Straight talk on the Taqiyya myth

Haven’t had a chance to examine it closely yet, but I should share a valuable essay from 2009 by Hussein Ibish on the agonizingly cliched yet ubiquitous invocation of the doctrine of Taqiyya by Islamophobes and all manner of ignoramuses these days.

Muslims, Islamists, Islamophobes and the doctrine of “taqiyya” | Ibishblog

As Wikipedia puts it, paraphrasing the Oxford Enclyclopedia of Islam, “Taqiyya is the Islamic practice of precautionary dissimulation whereby believers may conceal their Muslim faith when under threat, persecution or compulsion.” (Emphasis added.) So, it’s a coping mechanism–and a rather self-evident one that most people would instinctively resort to, I suspect–for self-preservation in conflicts. It’s certainly not a license to lie at will to people from other religious communities.

Islam is supposed to the “middle way” between extremes, not a burden, after all. Alcohol is forbidden, but if you dying of thirst it is allowed. Likewise for pork. A high premium is put on honesty, but contrary to the image of fanatical devotion often seen in the media, God does not expect us to throw away our lives in senseless conflicts over dogma and sectarianism.

Given how Islamophobes trot out this concept–which, as Ibish points out, is actually fairly esoteric–ad nauseam as an all-purpose explanation for any instance of a Muslim being dishonest in dealing with other people, you’d never guess that war everywhere, irrespective of creed, has been characterized by deception since time immemorial.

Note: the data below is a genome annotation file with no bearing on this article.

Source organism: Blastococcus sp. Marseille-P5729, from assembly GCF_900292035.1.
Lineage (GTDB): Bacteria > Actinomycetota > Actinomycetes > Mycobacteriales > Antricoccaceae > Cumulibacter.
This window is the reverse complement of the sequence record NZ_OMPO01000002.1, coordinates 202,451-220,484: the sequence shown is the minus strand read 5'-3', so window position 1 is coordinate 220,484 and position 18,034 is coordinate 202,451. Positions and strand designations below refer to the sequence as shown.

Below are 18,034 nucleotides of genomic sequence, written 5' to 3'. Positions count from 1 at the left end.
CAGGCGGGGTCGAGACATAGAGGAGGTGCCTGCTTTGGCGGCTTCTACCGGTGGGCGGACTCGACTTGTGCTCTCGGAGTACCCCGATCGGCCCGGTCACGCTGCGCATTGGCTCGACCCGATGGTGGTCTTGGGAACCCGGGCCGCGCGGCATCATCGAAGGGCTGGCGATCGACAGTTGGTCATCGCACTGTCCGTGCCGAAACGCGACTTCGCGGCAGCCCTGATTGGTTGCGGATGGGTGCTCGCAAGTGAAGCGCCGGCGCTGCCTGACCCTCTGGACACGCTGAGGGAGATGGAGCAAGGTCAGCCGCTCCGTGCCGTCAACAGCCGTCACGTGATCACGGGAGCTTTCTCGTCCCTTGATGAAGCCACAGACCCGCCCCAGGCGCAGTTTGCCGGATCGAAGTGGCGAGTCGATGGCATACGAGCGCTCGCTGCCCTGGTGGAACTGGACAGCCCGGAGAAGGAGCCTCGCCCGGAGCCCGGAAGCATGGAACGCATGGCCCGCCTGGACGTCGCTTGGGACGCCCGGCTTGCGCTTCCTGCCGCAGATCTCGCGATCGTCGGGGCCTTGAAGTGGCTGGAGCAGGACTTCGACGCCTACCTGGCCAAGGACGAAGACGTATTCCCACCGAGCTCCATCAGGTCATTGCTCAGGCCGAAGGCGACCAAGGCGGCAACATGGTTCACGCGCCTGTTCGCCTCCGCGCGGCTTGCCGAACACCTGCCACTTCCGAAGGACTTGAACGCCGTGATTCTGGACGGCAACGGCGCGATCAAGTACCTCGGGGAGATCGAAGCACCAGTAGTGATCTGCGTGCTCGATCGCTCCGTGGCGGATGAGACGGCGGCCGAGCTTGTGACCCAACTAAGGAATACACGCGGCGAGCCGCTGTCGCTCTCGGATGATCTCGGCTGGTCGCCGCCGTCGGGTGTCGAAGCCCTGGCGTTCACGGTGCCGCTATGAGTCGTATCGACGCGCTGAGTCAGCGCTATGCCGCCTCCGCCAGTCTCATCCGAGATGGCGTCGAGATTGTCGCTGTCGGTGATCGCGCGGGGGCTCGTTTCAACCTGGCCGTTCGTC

I guess Aeshylus and Sun Tzu–both of whom pointed this fact out millenia ago–were Islamists avant la lettre.  (And what’s with all these spies and their disinformation campaigns? I suspect that intelligence and security agencies around the world picked up a disturbing habit from Muslims of, gasp, dissembling and manipulating.)

In short, the charge is not merely hackneyed but frequently downright moronic, as in this farcical case where counter-terror officials are given a sober warning that Muslim extremists might not be up front about their beliefs when plying their sinister trade. (The humanity! How can terrorists sink so low?!? Have these would-be murderers no shame? I mean, that’s just dishonest.) The fact that it’s cited at every turn by opponents of the Park51 project tells you volumes about the intellectual level of this “movement”.

Update: Don’t miss Sheila Musaji’s excellent examination of the taqiyya slur/misconception, “The Taqiyya Libel Against Muslims”, either.

And then there’s the question of the Quran’s very strong emphasis on honesty (e.g., this article on honesty in business dealings).

 Update (2010-10-12): Added paragraph with Wiki definition.

 


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